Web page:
Friday, November 18, 2022

Hispanic Marketing & Public Relations book review by Denice Hinden, Ph.D., president, Managance Consulting

Posted by Elena del Valle on April 1, 2006

 Denice Hinden, Ph.D.

Denice R. Hinden, president, Managance Consulting

Photo: Denice R. Hinden

Hispanic Marketing & Public Relations:  Understanding and Targeting America’s Largest Minority.  2005. Elena del Valle, editor.  Poyeen Publishing, Boca Raton, Florida.  Reviewed by Denice R. Hinden, president, Managance Consulting

Hispanic Marketing & Public Relations is a thoughtful and insightful reference tool for anyone contemplating a targeted marketing campaign, or anyone working in a field where results depends on effective communication with people of Hispanic or Latino origin (the terms are used interchangeably throughout the book), and especially people for whom Spanish is their dominant language.  The book is a compilation of chapters written by 19 professionals, across the United States representing a broad range of experiences and perspectives.  The authors include two university professors, five researchers, several business owners (whose services target marketers, communicators and Hispanics) and five communicators. 

The book quickly dispels any notion that all people of Hispanic origin are “the same” or that communicating with the Hispanic market is just a matter of “speaking Spanish.”  The Hispanic market is segmented, primary by country of origin and the distinct culture and Spanish dialect of each country.  Further, the book makes a strong case for the value of investing in careful research, planning and translation services as an essential part of any organization’s communication planning and brand awareness efforts.  Integrated throughout the book are brief examples that illustrate key points, along with a variety of charts and graphs of data and trends in the Hispanic market.  By the end of the book the reader understands that effectively reaching the Hispanic market is both a science and an art and there is still much more to learn about this dynamic and growing market.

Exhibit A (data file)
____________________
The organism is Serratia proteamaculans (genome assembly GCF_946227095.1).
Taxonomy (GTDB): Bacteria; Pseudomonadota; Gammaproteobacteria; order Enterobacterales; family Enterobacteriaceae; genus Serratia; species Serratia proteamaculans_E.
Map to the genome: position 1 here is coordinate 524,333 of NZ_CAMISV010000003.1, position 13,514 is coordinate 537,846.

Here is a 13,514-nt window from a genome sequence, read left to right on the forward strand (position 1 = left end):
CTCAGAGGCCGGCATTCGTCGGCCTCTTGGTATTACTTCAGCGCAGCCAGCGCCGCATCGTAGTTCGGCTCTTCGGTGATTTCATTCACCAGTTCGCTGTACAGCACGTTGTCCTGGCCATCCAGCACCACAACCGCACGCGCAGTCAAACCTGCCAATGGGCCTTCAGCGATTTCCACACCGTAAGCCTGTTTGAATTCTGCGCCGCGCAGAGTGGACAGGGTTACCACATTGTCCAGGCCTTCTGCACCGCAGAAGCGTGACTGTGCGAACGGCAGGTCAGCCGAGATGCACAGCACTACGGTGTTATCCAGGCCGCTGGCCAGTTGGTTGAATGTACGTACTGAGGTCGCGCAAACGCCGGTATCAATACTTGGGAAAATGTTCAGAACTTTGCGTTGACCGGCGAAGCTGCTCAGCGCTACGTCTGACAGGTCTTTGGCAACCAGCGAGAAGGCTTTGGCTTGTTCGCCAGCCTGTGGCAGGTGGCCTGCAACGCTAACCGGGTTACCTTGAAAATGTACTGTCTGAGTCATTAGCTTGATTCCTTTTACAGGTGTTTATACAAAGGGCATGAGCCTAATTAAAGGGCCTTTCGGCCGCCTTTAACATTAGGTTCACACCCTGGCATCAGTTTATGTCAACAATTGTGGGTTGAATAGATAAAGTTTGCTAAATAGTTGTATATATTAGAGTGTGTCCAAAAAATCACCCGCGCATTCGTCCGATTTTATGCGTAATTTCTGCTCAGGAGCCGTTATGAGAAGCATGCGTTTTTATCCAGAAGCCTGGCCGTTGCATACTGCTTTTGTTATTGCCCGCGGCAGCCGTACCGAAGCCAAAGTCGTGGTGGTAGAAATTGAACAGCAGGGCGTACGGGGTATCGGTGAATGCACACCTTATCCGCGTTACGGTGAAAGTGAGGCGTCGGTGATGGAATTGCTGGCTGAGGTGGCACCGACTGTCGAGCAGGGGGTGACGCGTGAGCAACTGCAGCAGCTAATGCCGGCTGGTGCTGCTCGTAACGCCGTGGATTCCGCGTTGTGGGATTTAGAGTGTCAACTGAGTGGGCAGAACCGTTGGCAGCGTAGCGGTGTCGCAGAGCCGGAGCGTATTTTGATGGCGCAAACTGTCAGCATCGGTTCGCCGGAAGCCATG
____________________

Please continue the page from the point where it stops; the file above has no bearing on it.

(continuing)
The book is organized around 15 different topics that you get a sense are just skimming the surface of the complexities and opportunities for understanding and effectively reaching people of Hispanic origin in the United States.  Some of the many topics covered include: the culture of the Latino market, the difference between acculturation and assimilation, trends in specific market segments including baby products, the wireless market, the car market, the banking market and the urban youth market and the tools of effective marketing including qualitative and quantitative research, effective translations, the Latino print and broadcast media, the entertainment factor and specific communication strategies.  Integrated throughout the book are helpful (and funny) lessons about challenges and opportunities of working in Spanish and English.  For example, when a well known airline wanted to advertise it’s new leather first class seats in the Mexican market it translated its campaign literally.  “Fly in leather” or “vuela en cuero” is “Fly naked” in Spanish. 

Other valuable elements of the book include a detailed table of contents and index, a brief introduction to each chapter and a summary at the end of each chapter emphasizing key points.  Another feature of the book is its companion website HispanicMPR.com.  The website is a unique forum for the exchange of information and ideas on Hispanic marketing and public relations.  The site is updated regularly and resources include books, media, events, people, press, entertainment and podcasts from movers and shakers in the communications industry.  Together, the contributing authors to Hispanic Marketing & Public Relations have decades of experience on the front lines of the country’s communication industry.  Their wisdom and experiences are a valuable resource for anyone entering or working in the Hispanic marketing and public relations industry.